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Very Bad Deaths by Spider Robinson
Review by Paul Haggerty
Baen Hardcover  ISBN/ITEM#: 074348861X
Date: 01 December, 2004 List Price $18.00 Amazon US / Amazon UK /

SF has shied away from telepathy stories for the last few decades, but Robinson comes up with an intriguing, and horrifying, tale about a man caught in the psychic web of a mass serial killer and a telepath whose talents have made her a recluse. Thoughtfully done.

Very Bad Deaths is a tale of three people who desperately don't want any part of the job they have been called upon to perform. To make matters worse, it's a job that's been assigned to them by their own consciences, which leaves them no one else to blame.

The book is written half in the present and half in the past, the narrative running through the present and then flashing back whenever a plot detail needs further explaining. It starts out with the main character, Russell Walker, living in self-imposed semi-exile on an island off the coast of British Columbia following the death of his wife. He is visited by Zandor "Smelly" Zudenigo, an old college roommate, who's come to ask him to help stop the sadistic slaughter of an entire family. Since we don't know anything about Zandor, the book takes an immediate 46-page detour into the past to bring us up-to-date on their relationship.

The story continues in this vein, advancing the plot line a while, and then segueing back to the past to fill in the blanks. The curious thing about this is that the regressions are as interesting as the main plot, even if only slightly related at times. Sometimes it feels as if the author had a large collection of vignettes that weren't enough to make a story on their own, so he decided to use them as back story filler.

So what do you do when you have information that you can't possible have, and therefore can't prove? In this case Zandor has information concerning a sadist that has made an art form out of torture and murder. Unfortunately, Zandor is a telepath who is so sensitive that the proximity of people causes him great pain. He can't take his information to the police in person, even if he thought they might believe him. He's picked up these thoughts through a million-to-one coincidence, and now doesn't know what to do about them. Russell really doesn't want to get involved in this, but the horrific details of what this sadist has planned are too much for him to ignore. They begin plotting ways to get help, and to find out who this sadist really is (since we rarely speak our own names in the privacy of our heads), and do something to stop him.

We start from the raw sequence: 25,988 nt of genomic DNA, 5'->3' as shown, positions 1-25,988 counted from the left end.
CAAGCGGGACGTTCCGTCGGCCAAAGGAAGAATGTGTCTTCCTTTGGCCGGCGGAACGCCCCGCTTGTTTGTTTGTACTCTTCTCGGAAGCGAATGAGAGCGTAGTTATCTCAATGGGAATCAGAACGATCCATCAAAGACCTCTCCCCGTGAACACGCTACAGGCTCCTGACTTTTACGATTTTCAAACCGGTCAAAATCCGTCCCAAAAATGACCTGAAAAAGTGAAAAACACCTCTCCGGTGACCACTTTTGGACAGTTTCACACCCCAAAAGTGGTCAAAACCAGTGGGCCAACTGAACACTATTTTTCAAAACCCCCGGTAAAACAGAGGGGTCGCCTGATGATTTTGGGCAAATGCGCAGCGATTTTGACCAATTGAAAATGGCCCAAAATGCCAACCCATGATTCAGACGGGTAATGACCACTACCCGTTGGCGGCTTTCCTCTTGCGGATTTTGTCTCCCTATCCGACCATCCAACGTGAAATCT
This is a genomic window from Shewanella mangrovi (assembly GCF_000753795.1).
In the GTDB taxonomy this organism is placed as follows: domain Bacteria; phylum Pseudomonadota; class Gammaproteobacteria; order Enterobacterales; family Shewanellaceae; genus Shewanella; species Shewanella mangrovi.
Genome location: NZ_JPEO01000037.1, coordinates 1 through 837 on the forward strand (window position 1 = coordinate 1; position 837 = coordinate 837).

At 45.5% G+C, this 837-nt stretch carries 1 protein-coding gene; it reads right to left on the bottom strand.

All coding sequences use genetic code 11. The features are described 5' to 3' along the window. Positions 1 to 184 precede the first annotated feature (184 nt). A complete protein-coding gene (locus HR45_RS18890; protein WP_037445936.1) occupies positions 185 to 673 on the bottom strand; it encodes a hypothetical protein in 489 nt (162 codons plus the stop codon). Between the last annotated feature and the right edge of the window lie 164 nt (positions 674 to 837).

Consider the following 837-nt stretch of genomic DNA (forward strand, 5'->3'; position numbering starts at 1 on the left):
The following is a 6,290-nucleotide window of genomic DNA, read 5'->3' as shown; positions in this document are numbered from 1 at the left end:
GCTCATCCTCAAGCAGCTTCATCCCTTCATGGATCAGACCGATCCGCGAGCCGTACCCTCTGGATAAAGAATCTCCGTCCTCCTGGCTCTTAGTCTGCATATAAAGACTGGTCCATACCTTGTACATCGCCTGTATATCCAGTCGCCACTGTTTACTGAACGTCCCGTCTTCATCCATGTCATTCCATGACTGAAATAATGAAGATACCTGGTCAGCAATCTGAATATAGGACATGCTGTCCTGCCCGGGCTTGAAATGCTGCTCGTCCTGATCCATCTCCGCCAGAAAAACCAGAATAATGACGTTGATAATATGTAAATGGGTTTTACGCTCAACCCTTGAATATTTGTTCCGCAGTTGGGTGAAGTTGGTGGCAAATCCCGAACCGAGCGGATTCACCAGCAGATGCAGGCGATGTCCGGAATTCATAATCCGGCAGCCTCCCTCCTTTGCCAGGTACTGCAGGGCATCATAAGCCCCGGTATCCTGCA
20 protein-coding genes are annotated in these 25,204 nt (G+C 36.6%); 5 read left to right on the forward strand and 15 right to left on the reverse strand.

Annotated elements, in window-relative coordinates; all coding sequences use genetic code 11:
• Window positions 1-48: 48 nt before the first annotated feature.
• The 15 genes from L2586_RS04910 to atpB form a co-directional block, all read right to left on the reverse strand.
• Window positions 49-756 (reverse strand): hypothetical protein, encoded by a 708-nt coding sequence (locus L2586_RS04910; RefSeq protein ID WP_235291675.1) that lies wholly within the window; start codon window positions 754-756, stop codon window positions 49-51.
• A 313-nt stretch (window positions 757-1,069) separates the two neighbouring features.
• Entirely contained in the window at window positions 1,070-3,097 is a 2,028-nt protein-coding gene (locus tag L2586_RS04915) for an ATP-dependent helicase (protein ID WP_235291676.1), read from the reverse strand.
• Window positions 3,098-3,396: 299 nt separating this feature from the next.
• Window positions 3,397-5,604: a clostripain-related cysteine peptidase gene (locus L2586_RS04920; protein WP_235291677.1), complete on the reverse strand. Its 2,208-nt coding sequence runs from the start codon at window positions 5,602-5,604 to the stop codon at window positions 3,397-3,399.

If the book has one major flaw, it's that it feels like it has a beginning and an end, but no real middle. The heroes embark on their quest, and barely get started before it's short-circuited and the end comes crashing down on them in an exciting turn of events. The conclusion of the plot line (plus the inevitable flashbacks even here) is just as interesting as the set up in the beginning, but comes as a bit of a shock. You've just gotten settled in for the meat of the story, when suddenly you're presented with dessert.

All in all, I enjoyed this book. The main plot had interesting characters, and the flashbacks added depth to them as well as amusing side bits. The villain's depravity was understandable once you got to know him, although I thought he was just a bit over the top. With the caveats listed above, I'd recommend Very Bad Deaths to anyone who wants an enjoyable book with good guys, bad guys, plot twists, and a main character with some interesting opinions on life, which he's happy to talk about anytime.

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